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From: James Jordan <jbjordan4@home.com>
Subject: Re: (whorl) Fallible Narrators and Even More Fallible
Date: Mon, 11 Jun 2001 09:21:16 

At 08:35 PM 6/10/2001 -0500, you wrote:

>Where is the religious ambiguity in TBOTNS?  Well, for instance, I think,
>almost certainly, that Master Ash's bleak and scientific outlook depicted
>part of that ambiguity.   Maybe, too, the notion visited in "Sword of the
>Lictor" that, if the universe had existed for an infinite time, all things,
>including angels, would have come into existence by logical necessity.  And,
>from my religious perspective, it's hard to imagine a more terrifying story
>than Melito's story from the "Citadel of the Autarch" of "The Cock, the
>Angel, and the Eagle", especially as that story was revisited and affirmed
>as true in "Urth of the New Sun."   The point is that within TBOTNS Mr.
>Wolfe himself generates an alternative religious interpretation of the world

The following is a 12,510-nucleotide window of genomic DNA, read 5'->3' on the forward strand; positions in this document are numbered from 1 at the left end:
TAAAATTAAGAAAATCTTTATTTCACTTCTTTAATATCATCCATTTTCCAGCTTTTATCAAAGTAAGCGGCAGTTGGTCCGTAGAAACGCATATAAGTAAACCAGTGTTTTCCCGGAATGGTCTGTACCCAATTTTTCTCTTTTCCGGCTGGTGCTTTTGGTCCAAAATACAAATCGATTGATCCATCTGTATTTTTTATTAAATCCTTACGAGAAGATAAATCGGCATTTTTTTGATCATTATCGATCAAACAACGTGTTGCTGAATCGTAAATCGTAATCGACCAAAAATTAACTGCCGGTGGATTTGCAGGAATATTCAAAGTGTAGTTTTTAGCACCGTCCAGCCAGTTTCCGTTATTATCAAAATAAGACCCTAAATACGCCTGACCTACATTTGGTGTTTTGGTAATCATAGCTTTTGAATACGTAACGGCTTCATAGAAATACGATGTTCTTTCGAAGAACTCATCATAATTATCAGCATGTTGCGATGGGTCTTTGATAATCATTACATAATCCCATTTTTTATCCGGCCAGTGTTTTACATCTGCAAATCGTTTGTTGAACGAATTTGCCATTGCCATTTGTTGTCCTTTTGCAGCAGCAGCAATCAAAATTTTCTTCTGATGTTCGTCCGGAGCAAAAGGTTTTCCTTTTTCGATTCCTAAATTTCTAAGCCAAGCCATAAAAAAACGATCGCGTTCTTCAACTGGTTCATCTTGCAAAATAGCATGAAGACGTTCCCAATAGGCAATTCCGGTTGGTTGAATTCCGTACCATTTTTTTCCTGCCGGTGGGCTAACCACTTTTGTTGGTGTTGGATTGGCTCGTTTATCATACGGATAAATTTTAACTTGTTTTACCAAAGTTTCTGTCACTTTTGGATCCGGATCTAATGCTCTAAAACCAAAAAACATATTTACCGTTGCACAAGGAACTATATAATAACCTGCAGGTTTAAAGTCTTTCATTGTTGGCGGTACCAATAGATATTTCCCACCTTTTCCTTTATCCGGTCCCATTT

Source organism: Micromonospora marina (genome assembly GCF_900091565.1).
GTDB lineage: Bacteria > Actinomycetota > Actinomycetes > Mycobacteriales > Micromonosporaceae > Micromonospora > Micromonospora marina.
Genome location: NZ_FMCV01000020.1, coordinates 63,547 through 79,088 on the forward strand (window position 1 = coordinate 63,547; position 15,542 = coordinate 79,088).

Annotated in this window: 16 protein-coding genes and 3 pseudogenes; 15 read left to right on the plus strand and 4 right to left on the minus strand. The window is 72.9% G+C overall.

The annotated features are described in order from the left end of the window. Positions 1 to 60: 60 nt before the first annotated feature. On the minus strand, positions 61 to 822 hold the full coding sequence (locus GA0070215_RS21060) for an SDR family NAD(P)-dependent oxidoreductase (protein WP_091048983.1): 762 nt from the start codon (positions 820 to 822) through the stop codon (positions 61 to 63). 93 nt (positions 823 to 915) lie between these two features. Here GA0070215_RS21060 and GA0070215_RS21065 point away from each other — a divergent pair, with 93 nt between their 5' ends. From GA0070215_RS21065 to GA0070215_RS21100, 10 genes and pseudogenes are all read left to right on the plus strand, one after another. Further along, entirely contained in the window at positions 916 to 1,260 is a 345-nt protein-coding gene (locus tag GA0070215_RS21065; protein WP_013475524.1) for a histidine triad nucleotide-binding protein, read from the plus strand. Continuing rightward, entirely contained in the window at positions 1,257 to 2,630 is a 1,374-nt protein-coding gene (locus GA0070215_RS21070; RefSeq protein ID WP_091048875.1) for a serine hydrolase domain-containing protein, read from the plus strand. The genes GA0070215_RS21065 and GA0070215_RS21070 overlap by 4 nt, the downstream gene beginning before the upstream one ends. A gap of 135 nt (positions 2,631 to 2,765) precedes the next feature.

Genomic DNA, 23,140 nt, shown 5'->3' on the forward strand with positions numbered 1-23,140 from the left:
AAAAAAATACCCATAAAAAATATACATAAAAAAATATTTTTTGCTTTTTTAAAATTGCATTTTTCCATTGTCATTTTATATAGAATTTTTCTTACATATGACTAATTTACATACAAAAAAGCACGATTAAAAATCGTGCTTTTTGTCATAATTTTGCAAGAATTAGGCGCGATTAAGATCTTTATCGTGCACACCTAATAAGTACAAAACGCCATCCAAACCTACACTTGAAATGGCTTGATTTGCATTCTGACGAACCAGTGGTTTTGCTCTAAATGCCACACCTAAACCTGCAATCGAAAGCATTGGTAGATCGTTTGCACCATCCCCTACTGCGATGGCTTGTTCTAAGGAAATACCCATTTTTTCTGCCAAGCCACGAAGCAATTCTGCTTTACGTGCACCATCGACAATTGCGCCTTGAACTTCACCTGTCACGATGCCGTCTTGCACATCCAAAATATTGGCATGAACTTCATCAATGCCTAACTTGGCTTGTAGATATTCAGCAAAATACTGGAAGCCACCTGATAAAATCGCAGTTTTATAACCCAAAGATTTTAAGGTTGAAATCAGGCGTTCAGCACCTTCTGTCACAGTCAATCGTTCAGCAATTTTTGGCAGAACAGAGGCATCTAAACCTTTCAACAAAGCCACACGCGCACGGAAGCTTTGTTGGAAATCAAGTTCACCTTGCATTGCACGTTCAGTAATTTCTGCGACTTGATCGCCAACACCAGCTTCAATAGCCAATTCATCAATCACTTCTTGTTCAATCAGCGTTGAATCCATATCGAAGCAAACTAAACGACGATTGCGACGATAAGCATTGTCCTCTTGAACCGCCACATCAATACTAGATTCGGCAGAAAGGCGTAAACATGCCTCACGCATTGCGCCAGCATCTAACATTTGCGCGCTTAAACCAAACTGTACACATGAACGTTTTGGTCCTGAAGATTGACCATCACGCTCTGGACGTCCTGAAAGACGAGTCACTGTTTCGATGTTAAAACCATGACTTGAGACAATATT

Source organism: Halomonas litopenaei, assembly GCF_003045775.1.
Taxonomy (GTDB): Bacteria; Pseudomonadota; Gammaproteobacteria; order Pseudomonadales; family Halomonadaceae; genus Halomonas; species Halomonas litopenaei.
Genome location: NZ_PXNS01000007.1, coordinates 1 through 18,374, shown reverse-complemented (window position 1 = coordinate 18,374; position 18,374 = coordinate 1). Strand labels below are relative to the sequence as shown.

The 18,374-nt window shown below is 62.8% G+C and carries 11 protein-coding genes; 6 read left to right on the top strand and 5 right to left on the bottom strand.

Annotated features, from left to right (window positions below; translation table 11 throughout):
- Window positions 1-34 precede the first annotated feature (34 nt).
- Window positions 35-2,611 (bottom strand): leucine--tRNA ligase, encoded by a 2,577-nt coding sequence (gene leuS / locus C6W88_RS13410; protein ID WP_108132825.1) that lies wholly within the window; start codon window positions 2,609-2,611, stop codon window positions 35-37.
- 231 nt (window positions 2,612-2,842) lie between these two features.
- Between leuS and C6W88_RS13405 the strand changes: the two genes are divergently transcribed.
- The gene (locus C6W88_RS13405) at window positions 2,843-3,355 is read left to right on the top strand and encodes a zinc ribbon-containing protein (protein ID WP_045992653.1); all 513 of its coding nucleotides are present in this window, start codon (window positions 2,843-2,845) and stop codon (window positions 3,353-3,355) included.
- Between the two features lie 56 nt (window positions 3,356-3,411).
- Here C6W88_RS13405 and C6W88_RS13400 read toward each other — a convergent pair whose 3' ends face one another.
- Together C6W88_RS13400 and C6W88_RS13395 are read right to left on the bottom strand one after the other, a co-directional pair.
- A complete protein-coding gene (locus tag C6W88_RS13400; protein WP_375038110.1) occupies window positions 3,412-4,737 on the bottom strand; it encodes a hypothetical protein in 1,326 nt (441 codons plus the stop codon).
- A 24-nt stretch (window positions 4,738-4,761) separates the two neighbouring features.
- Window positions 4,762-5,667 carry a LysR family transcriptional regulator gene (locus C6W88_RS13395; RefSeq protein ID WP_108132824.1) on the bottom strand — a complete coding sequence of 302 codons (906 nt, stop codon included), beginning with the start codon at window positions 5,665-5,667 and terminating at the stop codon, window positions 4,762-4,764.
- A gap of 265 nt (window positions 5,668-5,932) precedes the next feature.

>in which his story takes place, something that an atheistic would be much
>more comfortable with than a priest.  (Though there's also plenty of room
>for the priest's interpretation.)  To me, this ambiguity is most excellent
>and makes the work, not only uplifting (as would be a purely religious
>work), but also subtly frightening.


         FWIW, this is exactly and precisely what Roman Catholic James 
Blish does in his classic *A Case of Conscience.* Wolfe shares Blish's 
Thomism. Blish provides both a "nature" version of the story, and a "grace" 
version of the story, and only the "eye of faith" can see which version is 
the more "ultimate" explanation of events. It would not surprise me if 
Wolfe, who certainly knows Blish's work, would do the same thing.


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